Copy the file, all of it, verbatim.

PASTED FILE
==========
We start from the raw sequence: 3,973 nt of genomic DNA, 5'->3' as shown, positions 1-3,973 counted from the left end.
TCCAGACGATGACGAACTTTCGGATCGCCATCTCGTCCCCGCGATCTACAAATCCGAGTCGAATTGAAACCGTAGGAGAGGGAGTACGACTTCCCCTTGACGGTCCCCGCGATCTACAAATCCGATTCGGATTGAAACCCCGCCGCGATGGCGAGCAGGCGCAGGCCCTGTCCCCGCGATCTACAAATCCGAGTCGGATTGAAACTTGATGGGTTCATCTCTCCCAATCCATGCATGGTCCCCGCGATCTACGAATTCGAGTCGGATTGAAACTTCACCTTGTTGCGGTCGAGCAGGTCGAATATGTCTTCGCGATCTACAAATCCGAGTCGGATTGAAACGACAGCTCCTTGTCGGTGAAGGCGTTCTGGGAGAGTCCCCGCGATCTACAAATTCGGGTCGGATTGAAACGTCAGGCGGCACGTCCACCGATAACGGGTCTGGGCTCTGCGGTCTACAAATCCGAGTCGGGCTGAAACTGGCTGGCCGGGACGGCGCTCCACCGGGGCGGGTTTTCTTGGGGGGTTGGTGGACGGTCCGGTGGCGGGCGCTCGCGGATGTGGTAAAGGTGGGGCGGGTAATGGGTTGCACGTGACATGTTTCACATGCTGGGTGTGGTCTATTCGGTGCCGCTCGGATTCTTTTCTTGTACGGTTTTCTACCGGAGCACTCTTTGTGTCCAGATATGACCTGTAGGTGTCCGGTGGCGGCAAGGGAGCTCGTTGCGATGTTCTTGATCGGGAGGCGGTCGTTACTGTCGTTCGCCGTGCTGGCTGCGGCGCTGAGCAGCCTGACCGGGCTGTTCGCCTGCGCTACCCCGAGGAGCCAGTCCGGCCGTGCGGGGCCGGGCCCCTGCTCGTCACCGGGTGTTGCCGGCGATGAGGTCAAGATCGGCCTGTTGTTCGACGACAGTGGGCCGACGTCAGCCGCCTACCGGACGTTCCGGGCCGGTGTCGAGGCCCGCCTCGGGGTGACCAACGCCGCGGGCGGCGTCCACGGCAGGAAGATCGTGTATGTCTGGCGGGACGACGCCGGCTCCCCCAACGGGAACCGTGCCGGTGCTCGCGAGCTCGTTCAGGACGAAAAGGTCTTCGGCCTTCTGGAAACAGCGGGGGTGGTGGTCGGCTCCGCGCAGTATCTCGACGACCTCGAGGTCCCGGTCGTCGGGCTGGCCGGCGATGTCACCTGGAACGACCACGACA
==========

We start from the raw sequence: 3,973 nt of genomic DNA, 5'->3' as shown, positions 1-3,973 counted from the left end.
TCCAGACGATGACGAACTTTCGGATCGCCATCTCGTCCCCGCGATCTACAAATCCGAGTCGAATTGAAACCGTAGGAGAGGGAGTACGACTTCCCCTTGACGGTCCCCGCGATCTACAAATCCGATTCGGATTGAAACCCCGCCGCGATGGCGAGCAGGCGCAGGCCCTGTCCCCGCGATCTACAAATCCGAGTCGGATTGAAACTTGATGGGTTCATCTCTCCCAATCCATGCATGGTCCCCGCGATCTACGAATTCGAGTCGGATTGAAACTTCACCTTGTTGCGGTCGAGCAGGTCGAATATGTCTTCGCGATCTACAAATCCGAGTCGGATTGAAACGACAGCTCCTTGTCGGTGAAGGCGTTCTGGGAGAGTCCCCGCGATCTACAAATTCGGGTCGGATTGAAACGTCAGGCGGCACGTCCACCGATAACGGGTCTGGGCTCTGCGGTCTACAAATCCGAGTCGGGCTGAAACTGGCTGGCCGGGACGGCGCTCCACCGGGGCGGGTTTTCTTGGGGGGTTGGTGGACGGTCCGGTGGCGGGCGCTCGCGGATGTGGTAAAGGTGGGGCGGGTAATGGGTTGCACGTGACATGTTTCACATGCTGGGTGTGGTCTATTCGGTGCCGCTCGGATTCTTTTCTTGTACGGTTTTCTACCGGAGCACTCTTTGTGTCCAGATATGACCTGTAGGTGTCCGGTGGCGGCAAGGGAGCTCGTTGCGATGTTCTTGATCGGGAGGCGGTCGTTACTGTCGTTCGCCGTGCTGGCTGCGGCGCTGAGCAGCCTGACCGGGCTGTTCGCCTGCGCTACCCCGAGGAGCCAGTCCGGCCGTGCGGGGCCGGGCCCCTGCTCGTCACCGGGTGTTGCCGGCGATGAGGTCAAGATCGGCCTGTTGTTCGACGACAGTGGGCCGACGTCAGCCGCCTACCGGACGTTCCGGGCCGGTGTCGAGGCCCGCCTCGGGGTGACCAACGCCGCGGGCGGCGTCCACGGCAGGAAGATCGTGTATGTCTGGCGGGACGACGCCGGCTCCCCCAACGGGAACCGTGCCGGTGCTCGCGAGCTCGTTCAGGACGAAAAGGTCTTCGGCCTTCTGGAAACAGCGGGGGTGGTGGTCGGCTCCGCGCAGTATCTCGACGACCTCGAGGTCCCGGTCGTCGGGCTGGCCGGCGATGTCACCTGGAACGACCACGACA